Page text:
March, '06


Ticking  Towers in the

Valley of the Gods

with Ben Kiessel



    It was our second day in the Valley of the Gods and we were killing it by my standards. Ben, my new friend and partner, was firing off manky 5.10 pitches with little or no affect on his mental mo jo. That was especially impressive considering that in our first day of climbing together, I had pulled off two holds and had another disintegrate under my left foot. I had also pulled out a fixed pin with my fingers on one of the Puttermans which I replaced with my nut tool and then stood on, confirming it's status as 'bomber'. The point is, the Valley of the Gods is no wingate lovefest.

    This day our sights were set on Arrowhead Spire and North Tower, both of which seemed like reasonable objectives at C2 and 5.10a. As we left camp at 7am I was second guessing my decision to stay up late the night before taking the above photograph. I felt tired. None-the-less, the approach passed without becoming terrible and soon we were racking up below the huge roof on the first pitch of Arrowhead. It was my lead and I was happy we had hucked all the large cams up the talus cone. The roof was fun and quite easy to aid so while Ben jugged, I sat at the belay wondering what C2 goodies lay in wait for him on the next pitch.

    Apparently the answer was none as he managed to free it. I followed up yet another manky pitch happy to be on jugs. That left only one short section to put us on top which I aided in a weird crack on the west side. As it turns out, the route goes the other way and gains the summit with easy free climbing. Whatever, we were on another tower and it didn't feel bad.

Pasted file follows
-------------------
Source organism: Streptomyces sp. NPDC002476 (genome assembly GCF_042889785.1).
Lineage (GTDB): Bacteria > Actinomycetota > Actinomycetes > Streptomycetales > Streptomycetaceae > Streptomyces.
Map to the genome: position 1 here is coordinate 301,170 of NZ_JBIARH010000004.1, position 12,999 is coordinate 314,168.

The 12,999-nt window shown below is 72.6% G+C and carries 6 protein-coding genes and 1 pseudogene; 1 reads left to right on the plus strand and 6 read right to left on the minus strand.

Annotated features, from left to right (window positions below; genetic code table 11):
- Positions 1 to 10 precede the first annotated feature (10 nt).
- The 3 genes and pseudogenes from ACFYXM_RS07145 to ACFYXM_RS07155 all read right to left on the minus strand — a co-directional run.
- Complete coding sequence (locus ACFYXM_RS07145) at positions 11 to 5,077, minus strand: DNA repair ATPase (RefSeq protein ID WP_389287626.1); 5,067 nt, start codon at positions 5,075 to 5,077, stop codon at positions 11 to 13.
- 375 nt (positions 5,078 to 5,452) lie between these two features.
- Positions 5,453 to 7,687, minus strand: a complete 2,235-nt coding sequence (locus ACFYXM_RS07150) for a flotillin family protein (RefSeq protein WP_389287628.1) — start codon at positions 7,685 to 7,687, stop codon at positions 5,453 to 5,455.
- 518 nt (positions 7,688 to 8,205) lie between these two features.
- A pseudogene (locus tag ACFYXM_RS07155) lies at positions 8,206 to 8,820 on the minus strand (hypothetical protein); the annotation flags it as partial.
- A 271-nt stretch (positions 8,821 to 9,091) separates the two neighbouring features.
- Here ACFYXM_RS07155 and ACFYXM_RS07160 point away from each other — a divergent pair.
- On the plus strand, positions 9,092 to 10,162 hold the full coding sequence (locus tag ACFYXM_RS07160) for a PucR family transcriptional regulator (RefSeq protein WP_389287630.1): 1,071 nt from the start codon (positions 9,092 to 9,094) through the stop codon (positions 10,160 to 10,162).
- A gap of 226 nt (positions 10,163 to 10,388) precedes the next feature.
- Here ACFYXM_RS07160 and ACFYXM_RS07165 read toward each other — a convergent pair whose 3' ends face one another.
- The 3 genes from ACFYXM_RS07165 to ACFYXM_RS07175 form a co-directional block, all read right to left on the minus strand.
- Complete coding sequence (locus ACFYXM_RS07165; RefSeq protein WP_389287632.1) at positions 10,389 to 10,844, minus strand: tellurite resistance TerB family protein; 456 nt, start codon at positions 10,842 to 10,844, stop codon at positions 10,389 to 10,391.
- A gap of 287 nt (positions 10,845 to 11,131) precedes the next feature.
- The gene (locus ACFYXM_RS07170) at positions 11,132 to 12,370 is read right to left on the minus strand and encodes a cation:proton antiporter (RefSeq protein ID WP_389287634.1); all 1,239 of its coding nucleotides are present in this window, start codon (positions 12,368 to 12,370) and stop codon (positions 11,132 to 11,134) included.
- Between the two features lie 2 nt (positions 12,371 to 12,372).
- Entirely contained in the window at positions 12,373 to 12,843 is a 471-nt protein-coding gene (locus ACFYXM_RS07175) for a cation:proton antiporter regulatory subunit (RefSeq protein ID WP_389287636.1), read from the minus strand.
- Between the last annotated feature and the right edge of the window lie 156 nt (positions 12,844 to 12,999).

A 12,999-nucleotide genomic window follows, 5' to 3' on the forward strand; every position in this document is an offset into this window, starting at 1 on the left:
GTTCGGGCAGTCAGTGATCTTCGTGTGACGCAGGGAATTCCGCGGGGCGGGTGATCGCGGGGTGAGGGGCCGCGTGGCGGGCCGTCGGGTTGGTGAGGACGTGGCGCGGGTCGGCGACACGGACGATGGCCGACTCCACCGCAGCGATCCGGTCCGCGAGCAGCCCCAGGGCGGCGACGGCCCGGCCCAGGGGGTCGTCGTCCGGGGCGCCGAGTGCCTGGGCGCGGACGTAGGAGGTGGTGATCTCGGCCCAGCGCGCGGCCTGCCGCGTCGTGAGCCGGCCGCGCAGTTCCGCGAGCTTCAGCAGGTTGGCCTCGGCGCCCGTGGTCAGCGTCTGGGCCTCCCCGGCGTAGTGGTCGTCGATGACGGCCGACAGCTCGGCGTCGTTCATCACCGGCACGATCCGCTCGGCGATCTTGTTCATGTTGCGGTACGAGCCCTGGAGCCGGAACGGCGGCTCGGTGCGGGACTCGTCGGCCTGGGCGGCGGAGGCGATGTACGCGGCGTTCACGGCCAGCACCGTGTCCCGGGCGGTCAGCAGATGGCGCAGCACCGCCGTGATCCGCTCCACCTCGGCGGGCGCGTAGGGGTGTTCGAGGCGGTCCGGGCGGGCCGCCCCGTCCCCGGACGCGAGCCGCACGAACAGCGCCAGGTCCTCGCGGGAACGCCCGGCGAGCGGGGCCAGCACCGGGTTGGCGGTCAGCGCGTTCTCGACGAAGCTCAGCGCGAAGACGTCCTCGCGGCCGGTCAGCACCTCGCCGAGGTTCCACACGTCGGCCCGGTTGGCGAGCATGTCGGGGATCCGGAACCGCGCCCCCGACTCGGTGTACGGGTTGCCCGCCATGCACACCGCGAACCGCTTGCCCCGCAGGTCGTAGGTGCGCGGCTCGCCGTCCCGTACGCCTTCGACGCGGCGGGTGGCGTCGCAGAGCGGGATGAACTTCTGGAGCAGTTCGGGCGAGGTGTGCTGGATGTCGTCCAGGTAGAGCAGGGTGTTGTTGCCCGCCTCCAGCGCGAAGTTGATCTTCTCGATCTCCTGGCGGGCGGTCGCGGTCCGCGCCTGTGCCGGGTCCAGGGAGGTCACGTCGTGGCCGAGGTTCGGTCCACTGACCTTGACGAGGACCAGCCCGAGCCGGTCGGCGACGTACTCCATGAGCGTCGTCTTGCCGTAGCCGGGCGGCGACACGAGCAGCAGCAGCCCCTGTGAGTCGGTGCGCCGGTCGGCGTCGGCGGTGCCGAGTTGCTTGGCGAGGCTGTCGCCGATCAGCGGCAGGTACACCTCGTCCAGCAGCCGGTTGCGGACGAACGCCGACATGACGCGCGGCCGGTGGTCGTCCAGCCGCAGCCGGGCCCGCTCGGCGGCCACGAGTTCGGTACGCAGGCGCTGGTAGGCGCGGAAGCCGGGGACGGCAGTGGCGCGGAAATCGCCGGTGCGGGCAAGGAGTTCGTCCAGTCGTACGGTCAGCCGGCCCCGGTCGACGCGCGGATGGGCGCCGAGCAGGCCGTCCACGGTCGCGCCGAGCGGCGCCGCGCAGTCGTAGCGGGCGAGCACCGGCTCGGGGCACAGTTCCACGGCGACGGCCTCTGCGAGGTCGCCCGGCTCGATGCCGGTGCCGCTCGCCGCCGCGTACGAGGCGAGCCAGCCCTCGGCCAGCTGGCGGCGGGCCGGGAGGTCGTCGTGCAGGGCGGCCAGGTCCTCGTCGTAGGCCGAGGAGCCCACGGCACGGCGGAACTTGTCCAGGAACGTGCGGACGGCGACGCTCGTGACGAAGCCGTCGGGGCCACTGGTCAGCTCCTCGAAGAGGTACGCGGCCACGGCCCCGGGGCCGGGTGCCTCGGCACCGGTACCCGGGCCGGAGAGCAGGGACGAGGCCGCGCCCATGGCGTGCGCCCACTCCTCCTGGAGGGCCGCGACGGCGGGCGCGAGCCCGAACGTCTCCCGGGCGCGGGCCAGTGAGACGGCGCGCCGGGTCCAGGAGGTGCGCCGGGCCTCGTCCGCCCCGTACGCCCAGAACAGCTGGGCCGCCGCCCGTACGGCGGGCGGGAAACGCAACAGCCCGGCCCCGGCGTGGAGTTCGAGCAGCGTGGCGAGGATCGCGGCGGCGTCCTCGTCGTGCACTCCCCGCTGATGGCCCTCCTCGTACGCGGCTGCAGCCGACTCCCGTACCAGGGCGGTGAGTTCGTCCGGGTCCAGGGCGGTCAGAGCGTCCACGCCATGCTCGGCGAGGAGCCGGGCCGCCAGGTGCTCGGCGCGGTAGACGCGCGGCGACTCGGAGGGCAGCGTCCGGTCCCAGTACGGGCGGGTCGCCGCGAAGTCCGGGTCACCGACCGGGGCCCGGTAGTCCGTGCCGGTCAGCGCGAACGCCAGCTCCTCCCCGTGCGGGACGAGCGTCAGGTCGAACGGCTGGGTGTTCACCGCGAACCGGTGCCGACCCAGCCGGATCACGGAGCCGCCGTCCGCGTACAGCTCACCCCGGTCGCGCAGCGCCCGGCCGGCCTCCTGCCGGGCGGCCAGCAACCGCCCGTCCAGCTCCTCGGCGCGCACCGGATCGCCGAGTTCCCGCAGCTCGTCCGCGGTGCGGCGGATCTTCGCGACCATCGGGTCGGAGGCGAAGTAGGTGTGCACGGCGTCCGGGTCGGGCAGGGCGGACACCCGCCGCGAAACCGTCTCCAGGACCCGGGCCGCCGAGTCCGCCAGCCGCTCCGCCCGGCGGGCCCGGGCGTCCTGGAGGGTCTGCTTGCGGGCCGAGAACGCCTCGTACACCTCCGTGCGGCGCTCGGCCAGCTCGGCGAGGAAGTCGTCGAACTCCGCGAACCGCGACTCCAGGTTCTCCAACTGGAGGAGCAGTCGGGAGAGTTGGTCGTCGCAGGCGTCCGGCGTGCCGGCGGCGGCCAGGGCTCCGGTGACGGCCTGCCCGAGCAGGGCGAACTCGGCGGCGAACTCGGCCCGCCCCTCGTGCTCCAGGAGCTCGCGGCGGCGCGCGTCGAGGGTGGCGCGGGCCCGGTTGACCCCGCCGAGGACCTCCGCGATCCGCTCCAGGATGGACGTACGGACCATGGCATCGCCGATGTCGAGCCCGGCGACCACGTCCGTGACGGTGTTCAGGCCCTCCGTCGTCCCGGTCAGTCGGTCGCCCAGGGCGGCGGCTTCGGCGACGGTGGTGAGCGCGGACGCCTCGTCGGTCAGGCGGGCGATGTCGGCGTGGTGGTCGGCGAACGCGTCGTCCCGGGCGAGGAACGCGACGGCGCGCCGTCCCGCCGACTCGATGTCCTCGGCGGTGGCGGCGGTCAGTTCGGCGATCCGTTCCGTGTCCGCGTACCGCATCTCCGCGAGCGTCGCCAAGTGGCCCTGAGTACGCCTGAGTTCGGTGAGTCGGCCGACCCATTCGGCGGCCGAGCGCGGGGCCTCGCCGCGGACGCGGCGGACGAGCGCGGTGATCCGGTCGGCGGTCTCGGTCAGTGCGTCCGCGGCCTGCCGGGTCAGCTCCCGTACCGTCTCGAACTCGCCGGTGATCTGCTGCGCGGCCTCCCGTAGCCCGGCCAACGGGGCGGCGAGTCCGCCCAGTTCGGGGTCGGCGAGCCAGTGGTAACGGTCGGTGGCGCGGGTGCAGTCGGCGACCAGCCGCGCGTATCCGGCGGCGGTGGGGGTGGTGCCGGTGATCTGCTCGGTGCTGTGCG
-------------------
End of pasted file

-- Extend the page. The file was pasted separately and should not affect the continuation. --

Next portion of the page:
A quick rap and a short walk put us below North Tower and the first route ever climbed in the Valley of the Gods. According to our book, Serendipity went free at 10a.  What we found was a sandy, .75-Camalot splitter that gently overhung and made us question whether we were in the right place. After scouting around again we both concurred; it was indeed our route. There were scars still visible from the 1" angles that Eric and Ron had placed 32 years ago.

    Ben launched up and with a brilliant effort showed me that what I thought was C1 was actually difficult 5.11.  Half way up the pitch the climbing changed to aiding off of 1/4" bolts that stuck out more than an inch.  They had no hangers or nuts, just skinny looking, threaded studs sticking out of the rock way too far. Ben dispatched with these un pleasantries and soon I had jugged to the anchor and racked up for the next lead.

    I have to admit that I was intimidated by what was above me. Although the moves were only 5.7,C1, it looked horrible. Worse than the start of Eagle Plume which I had fixed in my mind as the worst rock I would have to lead this weekend.  Quietly I worked my head back to the reality that climbing towers isn't badminton and it was time to step up and get it done. Especially after my partner had just climbed so hard on the first pitch. Carefully I worked my way up the choss until I was 20 feet above the belay ledge. The best piece of gear I had found was a cam behind a stacked block that was smaller than a washing machine. It was grim in terms of safety. All that mental prodding about pulling my weight and getting it done started to sound like horse shit when I looked down at that ledge. I tried to dig deep and summon the will to continue but I was melting fast and could already feel my thoughts start the shift toward looking for a safe way out of the situation.